In addition to the Graham-Durbin proposal, Dent suggested the House could vote on a more hard-line measure by House Judiciary Chairman Robert W. Goodlatte and a bipartisan bill by Texas GOP Rep. Will Hurd and California Democratic Rep. Pete Aguilar.
“I bet that either Hurd or Graham-Durbin would get the most votes, one of those two,” he said.
Dent’s suggestion for the House is effectively where Senate negotiations are headed. But that still won’t produce a measure that the House will be bound to pass.
“As we are frequently reminded, it is a bicameral system,” Florida GOP Rep. Matt Gaetz said.
Senate negotiations that don’t include House leaders and the White House aren’t particularly promising, Cole said.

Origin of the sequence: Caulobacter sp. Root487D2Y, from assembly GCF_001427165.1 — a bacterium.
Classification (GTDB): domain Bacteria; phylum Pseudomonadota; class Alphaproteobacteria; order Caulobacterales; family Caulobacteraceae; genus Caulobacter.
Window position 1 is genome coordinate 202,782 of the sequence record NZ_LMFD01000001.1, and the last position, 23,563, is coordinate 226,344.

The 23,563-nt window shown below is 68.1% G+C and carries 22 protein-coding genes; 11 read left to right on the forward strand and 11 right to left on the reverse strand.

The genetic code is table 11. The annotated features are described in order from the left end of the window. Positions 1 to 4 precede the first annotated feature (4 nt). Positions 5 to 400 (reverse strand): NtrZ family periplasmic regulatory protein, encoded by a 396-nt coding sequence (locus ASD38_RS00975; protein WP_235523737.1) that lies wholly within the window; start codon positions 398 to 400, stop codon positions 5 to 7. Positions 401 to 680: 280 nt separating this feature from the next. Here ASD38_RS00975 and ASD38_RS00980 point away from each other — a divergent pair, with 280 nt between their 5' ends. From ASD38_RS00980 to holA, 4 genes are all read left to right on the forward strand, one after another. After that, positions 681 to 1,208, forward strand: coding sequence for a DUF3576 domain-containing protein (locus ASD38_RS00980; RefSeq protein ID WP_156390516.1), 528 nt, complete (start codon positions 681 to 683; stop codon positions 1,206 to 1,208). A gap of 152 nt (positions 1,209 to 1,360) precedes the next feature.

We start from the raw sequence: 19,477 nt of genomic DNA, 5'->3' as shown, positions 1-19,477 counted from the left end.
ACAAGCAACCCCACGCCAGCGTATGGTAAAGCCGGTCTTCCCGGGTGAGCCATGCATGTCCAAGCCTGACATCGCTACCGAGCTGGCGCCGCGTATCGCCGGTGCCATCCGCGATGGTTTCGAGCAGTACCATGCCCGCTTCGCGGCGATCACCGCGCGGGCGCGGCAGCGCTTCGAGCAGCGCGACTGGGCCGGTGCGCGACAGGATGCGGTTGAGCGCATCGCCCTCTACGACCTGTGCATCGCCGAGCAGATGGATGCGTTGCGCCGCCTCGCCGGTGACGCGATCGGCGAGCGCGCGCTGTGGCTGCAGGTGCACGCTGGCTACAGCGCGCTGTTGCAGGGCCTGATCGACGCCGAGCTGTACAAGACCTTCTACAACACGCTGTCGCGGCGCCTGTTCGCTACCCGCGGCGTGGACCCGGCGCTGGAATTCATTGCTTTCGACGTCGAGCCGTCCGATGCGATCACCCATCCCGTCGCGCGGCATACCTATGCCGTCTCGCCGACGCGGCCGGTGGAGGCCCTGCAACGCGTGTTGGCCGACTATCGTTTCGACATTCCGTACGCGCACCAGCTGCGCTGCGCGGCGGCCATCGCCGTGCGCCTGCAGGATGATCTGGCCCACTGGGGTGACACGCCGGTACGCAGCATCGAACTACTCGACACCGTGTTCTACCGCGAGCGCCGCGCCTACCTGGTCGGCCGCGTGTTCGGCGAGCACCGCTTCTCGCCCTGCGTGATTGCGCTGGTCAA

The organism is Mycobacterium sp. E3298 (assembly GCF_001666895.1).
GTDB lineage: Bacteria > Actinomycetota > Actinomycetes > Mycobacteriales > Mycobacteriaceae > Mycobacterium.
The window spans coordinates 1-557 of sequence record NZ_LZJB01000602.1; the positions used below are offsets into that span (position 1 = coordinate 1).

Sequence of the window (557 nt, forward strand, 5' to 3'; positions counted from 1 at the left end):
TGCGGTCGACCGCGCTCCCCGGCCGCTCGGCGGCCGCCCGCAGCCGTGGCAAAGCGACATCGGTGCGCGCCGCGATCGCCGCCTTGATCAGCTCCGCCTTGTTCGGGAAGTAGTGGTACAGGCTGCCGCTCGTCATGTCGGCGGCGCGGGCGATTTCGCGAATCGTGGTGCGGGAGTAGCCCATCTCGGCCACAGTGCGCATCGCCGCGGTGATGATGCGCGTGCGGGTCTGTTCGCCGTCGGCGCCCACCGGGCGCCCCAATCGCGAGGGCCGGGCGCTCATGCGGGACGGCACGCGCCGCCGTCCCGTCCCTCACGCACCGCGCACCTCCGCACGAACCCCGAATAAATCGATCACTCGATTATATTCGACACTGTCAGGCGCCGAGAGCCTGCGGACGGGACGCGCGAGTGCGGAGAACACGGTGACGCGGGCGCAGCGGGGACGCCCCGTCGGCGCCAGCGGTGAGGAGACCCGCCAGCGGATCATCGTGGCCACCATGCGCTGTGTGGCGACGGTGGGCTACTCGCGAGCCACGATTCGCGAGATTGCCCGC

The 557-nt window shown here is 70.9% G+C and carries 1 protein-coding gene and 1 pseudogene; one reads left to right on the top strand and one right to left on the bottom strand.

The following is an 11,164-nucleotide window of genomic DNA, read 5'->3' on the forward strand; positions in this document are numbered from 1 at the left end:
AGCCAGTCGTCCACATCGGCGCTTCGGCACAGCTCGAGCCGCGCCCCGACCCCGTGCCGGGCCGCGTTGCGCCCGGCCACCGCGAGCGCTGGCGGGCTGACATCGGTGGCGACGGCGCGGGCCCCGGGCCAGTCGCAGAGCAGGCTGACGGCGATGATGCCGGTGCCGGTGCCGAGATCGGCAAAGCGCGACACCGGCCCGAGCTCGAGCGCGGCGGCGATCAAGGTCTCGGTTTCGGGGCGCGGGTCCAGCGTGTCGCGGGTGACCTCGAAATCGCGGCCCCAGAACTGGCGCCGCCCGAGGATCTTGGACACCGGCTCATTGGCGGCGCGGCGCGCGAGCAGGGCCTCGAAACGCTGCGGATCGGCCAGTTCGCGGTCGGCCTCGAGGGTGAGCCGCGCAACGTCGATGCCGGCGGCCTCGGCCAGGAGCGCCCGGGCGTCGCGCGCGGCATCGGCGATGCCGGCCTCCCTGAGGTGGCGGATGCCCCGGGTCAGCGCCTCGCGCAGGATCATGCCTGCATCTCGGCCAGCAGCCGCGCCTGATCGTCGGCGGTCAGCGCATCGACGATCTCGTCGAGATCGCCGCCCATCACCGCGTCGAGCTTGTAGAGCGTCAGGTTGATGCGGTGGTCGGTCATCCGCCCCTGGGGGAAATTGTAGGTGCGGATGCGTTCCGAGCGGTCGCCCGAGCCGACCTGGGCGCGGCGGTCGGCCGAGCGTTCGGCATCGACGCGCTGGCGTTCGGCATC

“Just because they accept something, doesn’t mean we will, certainly doesn’t mean the the administration will,” the Oklahoma Republican said. “It seems to me like there’s a lot of scrambling around over there but there’s not much of a clear plan.”
While senators were scrambling, some House Republicans were planning to watch football and eat food in the majority whip’s office after the conference meeting. Others saw food as one of the reasons for attending the GOP conference meeting given that there were no new updates for leadership to report.
“I think that the speaker kind of — he over-includes and over-communicates with the membership even when there’s not a big update,” Gaetz said. “Some people were hungry. We had sandwiches.”
Paul Krawzak contributed to this report.